What follows are two versions of the Socialist Internationale. One is in Hebrew, belted out by what looks like thousands of teenagers from the Noar Oved youth movement at a May Day rally in front of Tel Aviv City Hall in (I think) 2008. (If those blue shirts look familiar, you may have seen them on local members of Habonim-Dror, the overseas wing of Noar Oved. There’s one American visible in the foreground — you can tell by the emblem of a fist and wheat sheaf silkscreened on the back.) Listen at the end as the announcer wishes the crowd “chag sameach.” The second version is sung in Yiddish by pensioners at what looks like a Mapam veterans’ May Day celebration. (I’m guessing. Anybody recognize this?) That’s Yossi Sarid at the dais, clearly unfamiliar with the Yiddish version.

Read more


Permalink | | Share | Email | Print | Filed under: Tennessee Ernie Ford, Woody Guthrie, Techezakna, Solidarity Forever, Shaul Tchernikhovsky, Sixteen Tons, Pete Seeger, Joe Hill, Merle Travis, Internationale, Bono, Chaim Nachman Bialik, Dinah Shore, Ilke Raveh, Almanac Singers




Find us on Facebook!
  • PHOTOS: Hundreds of protesters marched through lower Manhattan yesterday demanding an end to American support for Israel’s operation in #Gaza.
  • Does #Hamas have to lose for there to be peace? Read the latest analysis by J.J. Goldberg.
  • This is what the rockets over Israel and Gaza look like from space:
  • "Israel should not let captives languish or corpses rot. It should do everything in its power to recover people and bodies. Jewish law places a premium on pidyon shvuyim, “the redemption of captives,” and proper burial. But not when the price will lead to more death and more kidnappings." Do you agree?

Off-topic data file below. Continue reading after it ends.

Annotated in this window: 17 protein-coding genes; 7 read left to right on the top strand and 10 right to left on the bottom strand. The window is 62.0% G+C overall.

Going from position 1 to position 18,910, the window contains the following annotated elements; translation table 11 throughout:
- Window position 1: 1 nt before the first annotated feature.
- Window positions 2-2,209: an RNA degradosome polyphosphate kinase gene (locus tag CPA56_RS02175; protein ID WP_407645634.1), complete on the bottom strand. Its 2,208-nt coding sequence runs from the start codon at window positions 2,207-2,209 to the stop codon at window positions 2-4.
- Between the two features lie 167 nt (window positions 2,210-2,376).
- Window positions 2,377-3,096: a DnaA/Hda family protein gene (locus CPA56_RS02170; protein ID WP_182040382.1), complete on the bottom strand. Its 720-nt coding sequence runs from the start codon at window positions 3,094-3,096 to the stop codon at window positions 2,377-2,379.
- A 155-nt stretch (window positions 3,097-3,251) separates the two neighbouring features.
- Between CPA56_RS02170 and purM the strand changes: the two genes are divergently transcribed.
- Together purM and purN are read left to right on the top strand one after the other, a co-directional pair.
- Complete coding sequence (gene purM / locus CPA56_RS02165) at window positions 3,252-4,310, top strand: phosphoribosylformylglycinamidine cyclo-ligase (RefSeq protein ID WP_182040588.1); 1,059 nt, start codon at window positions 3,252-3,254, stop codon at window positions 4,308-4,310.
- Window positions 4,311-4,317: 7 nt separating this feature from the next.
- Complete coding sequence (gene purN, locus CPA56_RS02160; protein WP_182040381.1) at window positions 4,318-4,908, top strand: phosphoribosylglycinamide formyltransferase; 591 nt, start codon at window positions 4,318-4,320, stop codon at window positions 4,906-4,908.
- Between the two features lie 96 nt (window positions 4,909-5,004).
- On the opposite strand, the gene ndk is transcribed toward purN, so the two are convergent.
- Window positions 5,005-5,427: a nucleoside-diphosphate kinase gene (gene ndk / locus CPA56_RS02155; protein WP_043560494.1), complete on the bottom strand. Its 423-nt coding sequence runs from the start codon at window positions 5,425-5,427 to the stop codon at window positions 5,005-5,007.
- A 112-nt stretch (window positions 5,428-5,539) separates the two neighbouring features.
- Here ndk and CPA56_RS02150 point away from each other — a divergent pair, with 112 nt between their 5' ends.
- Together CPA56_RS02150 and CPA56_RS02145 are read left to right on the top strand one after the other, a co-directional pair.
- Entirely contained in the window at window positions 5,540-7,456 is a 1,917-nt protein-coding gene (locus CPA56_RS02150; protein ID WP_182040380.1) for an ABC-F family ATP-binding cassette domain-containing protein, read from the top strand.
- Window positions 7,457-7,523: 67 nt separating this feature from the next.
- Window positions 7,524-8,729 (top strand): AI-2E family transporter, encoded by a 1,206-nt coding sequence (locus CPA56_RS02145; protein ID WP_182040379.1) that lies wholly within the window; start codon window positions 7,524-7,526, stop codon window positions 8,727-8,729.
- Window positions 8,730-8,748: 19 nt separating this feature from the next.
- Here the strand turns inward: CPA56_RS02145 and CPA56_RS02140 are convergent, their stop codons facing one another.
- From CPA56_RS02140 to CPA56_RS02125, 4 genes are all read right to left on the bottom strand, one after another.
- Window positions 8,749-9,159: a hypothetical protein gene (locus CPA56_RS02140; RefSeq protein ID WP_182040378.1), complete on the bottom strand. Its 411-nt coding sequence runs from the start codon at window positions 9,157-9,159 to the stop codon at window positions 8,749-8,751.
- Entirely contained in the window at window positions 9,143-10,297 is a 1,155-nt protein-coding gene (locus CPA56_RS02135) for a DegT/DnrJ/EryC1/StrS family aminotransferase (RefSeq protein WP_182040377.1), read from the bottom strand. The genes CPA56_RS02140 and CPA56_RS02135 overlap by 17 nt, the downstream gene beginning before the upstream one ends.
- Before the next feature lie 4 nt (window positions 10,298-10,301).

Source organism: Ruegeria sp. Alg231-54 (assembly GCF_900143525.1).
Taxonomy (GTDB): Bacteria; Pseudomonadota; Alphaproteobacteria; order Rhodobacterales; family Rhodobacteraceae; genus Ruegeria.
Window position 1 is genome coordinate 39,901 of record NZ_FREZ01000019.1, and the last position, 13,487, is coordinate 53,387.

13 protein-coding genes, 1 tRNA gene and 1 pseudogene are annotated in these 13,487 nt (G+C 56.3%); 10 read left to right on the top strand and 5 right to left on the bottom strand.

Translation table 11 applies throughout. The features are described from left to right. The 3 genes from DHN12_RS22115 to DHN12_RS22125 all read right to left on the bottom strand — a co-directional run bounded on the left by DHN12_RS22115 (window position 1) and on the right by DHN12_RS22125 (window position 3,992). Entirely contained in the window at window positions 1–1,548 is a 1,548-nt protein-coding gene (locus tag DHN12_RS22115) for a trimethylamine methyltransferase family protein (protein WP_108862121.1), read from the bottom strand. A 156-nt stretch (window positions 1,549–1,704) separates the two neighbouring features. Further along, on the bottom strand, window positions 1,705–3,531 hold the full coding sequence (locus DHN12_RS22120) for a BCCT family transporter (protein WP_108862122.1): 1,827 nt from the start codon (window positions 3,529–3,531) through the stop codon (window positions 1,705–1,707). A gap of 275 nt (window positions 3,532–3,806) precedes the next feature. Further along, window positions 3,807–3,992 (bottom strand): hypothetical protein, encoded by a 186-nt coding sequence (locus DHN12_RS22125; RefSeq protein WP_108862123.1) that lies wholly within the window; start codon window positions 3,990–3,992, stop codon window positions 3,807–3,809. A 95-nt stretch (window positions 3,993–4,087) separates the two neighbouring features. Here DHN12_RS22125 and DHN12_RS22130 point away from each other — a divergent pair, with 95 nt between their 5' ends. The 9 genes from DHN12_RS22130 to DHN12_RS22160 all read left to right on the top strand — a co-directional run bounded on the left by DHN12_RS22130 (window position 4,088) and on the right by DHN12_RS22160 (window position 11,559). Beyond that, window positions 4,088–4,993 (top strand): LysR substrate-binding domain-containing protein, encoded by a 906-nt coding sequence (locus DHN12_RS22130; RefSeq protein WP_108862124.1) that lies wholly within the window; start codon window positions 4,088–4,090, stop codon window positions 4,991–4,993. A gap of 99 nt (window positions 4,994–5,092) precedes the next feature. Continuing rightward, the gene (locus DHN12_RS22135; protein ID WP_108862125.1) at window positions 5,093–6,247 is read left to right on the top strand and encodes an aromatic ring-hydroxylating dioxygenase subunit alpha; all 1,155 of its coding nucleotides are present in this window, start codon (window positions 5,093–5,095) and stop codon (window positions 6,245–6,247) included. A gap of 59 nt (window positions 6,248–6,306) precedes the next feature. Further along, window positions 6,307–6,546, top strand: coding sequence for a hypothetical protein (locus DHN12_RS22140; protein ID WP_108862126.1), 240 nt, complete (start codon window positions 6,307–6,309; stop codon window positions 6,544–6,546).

• Slate.com's Allison Benedikt wrote that Taglit-Birthright Israel is partly to blame for the death of American IDF volunteer Max Steinberg. This is why she's wrong:
  • Israeli soldiers want you to buy them socks. And snacks. And backpacks. And underwear. And pizza. So claim dozens of fundraising campaigns launched by American Jewish and Israeli charities since the start of the current wave of crisis and conflict in Israel and Gaza.
  • The sign reads: “Dogs are allowed in this establishment but Zionists are not under any circumstances.”
  • Is Twitter Israel's new worst enemy?
  • More than 50 former Israeli soldiers have refused to serve in the current ground operation in #Gaza.
  • "My wife and I are both half-Jewish. Both of us very much felt and feel American first and Jewish second. We are currently debating whether we should send our daughter to a Jewish pre-K and kindergarten program or to a public one. Pros? Give her a Jewish community and identity that she could build on throughout her life. Cons? Costs a lot of money; She will enter school with the idea that being Jewish makes her different somehow instead of something that you do after or in addition to regular school. Maybe a Shabbat sing-along would be enough?"
  • Undeterred by the conflict, 24 Jews participated in the first ever Jewish National Fund— JDate singles trip to Israel. Translation: Jews age 30 to 45 travelled to Israel to get it on in the sun, with a side of hummus.
  • "It pains and shocks me to say this, but here goes: My father was right all along. He always told me, as I spouted liberal talking points at the Shabbos table and challenged his hawkish views on Israel and the Palestinians to his unending chagrin, that I would one day change my tune." Have you had a similar experience?
  • "'What’s this, mommy?' she asked, while pulling at the purple sleeve to unwrap this mysterious little gift mom keeps hidden in the inside pocket of her bag. Oh boy, how do I answer?"
  • "I fear that we are witnessing the end of politics in the Israeli-Palestinian conflict. I see no possibility for resolution right now. I look into the future and see only a void." What do you think?
  • Not a gazillionaire? Take the "poor door."
  • from-cache

Would you like to receive updates about new stories?




















We will not share your e-mail address or other personal information.

Already subscribed? Manage your subscription.